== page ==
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Brand: Nintendo

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      27.02.2014 23:32
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      It's the console to go for if you want to upgrade but are on a budget.

      I've long been a fan of the Nintendo DS console due to the fact that it focuses more attention on family friendly content and mind stimulating puzzle games than it does on violence and gore. However I was hesitant to upgrade to the 3DS due to a lack of interest in the 3D screen and a budgetary concern that couldn't be ignored.

      This was where the Nintendo 2DS came in handy. Nintendo's latest entry into the DS family is a budget friendly stepchild with all of the power of a 3DS and none of the motion sickness drawbacks.

      Aesthetically speaking the 2DS doesn't initially seem to be all that. Gone is the 'clam shell' design of previous consoles,and instead you have a single unit that can not be closed. I do admit to having my concerns in this regard as some of the older DS games (Hotel Dusk) used the closing feature in a number of important puzzles. Games like that will become impossible on the 2DS! However this is only a minor drawback that has not affected any of the games that I have purchased since buying the unit.

      After getting over the shock of the new design however it quickly grew on me. The Blue and Black colour scheme that I chose gave the console a stylish look that nicely hides the cheaper nature of the plastic. The new 'Cake Slice' shape of the console looked pretty enough and all of the buttons seemed to be placed decently.

      Unfortunately using the machine with this new shape is not always the easiest of tasks. When holding the machine in such a way as to access the rear trigger buttons it can feel like you lack a stable hold, and whenever you're playing touch-screen games it can be so easy to slip your finger over the single speaker and totally block out all of the sounds. It's also worth noting that this new design means that; while the actual screens are the same size as the pocket friendly DSI/3DS, the unit size is as bulky as a DSIXL/3DSXL and will not fit into your pockets.

      This drawback however is to be expected when considering the price that you'll be paying. In order to cut the costs of the console over the 3DS Nintendo have used cheaper plastics for the case, and cut the number of screens down to one. There is a piece of plastic that draws a line between the top and bottom screens, but in actuality you have just one screen. One screen means no hinges between screens, and no hinges means a new design is required.

      Once I accepted that fact I found myself adequately satisfied with the feel of the new machine. The analogue stick runs smoothly, the triggers are not overly sensitive and the weight is just right for extended bouts of game-play

      For me however these sacrifices were well worthwhile. Priced at just £89.99 the console is significantly cheaper than either the 3DS or the 3DSXL and yet is able to play all of the games from every single DS console ever released. This opens up a range of fantastic possibilities for Platforming (Donkey Kong Country/New Super Mario Bros.), Puzzle (Professor Layton), adventure (Ace Attorney) and much much more. The range of games that Nintendo have available is staggering and easily trumps the FPS focused antics of the home console markets.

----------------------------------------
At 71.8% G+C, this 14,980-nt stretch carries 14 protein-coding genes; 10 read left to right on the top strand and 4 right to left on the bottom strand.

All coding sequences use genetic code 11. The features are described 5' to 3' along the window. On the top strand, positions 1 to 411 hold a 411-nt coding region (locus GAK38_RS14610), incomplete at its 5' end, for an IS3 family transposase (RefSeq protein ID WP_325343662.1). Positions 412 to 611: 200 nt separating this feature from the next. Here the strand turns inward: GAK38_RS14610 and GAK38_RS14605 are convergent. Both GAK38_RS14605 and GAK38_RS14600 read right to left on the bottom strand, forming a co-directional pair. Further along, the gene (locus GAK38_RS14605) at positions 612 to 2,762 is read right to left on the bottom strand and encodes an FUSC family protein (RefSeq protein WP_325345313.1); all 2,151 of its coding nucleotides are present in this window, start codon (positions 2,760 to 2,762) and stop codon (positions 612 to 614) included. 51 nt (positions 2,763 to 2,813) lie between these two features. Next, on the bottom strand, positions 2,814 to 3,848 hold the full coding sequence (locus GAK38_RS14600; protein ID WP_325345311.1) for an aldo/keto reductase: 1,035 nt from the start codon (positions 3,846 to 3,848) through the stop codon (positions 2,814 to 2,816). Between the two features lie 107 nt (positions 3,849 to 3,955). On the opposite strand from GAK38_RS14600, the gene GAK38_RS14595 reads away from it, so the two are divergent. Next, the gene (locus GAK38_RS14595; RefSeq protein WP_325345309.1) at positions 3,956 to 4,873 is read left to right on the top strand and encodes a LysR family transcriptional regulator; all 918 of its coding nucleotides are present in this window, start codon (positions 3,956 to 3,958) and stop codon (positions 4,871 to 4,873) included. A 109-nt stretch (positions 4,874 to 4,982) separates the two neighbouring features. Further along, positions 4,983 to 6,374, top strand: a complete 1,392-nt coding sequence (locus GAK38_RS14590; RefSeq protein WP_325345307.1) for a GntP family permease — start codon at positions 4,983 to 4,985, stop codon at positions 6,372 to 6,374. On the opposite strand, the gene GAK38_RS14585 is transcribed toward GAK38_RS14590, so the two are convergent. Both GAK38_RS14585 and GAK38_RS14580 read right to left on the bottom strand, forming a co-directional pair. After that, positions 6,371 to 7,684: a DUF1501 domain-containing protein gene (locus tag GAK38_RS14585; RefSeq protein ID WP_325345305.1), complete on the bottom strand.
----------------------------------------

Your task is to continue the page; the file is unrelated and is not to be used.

If that wasn't enough the console also comes with a very stable wi-fi connection that enables you to download and play a host of other games. These can range from classic titles (Super Mario World) to indie classics (Shift) to full priced new releases. It must be said that the value of the latter is diminished due to the fact that they cost the same as the physical copies do, but without the option of reselling. However the shop is otherwise a fantastic addition that opens up a world of smaller/cheaper games, and enables you to download demos for any games that you're not quite sure of.

      So yes, I was very happy with my purchase. This does not mean that I am blind to the consoles faults however. The single speaker has adequate sound but would never win out as a music player. The single screen looks very clear, but has no high def bells and whistles. It is also insanely hard to find decent accessories for the thing. Other than the bog standard Nintendo sleeves there seem to be no other carry cases available for the 2DS.

      Other than those; admittedly strong, drawbacks however this is a very solid piece of equipment. The resistive touch screen is very responsive and will work with any DS style styluses you can find. The battery life is very nice, and the range of games unmatchable. It also has a few bonus options such as front and rear cameras that can take 0.3 mega pixel shots and can be used for building an avatar for the online world. Obviously the online multi-player and connectivity to any other DS has also been included. All of this for a fairly powerful machine that still costs under £100. It's the console to go for if you want to upgrade but are on a budget, or worried about the effects of 3D on your children's eyes.





      PS- One thing I was confused about. Nintendo have decided to keep a feature in that enables the gamer to take 3D photos of their environment These photos can only be viewed in 2D unless they are transferred to an SD card and into a 3DS, so I'm not too sure why Nintendo stuck with these fancy cameras. They could have lowered the price even more by removing this seemingly useless feature, but it's not something I'll dwell on.

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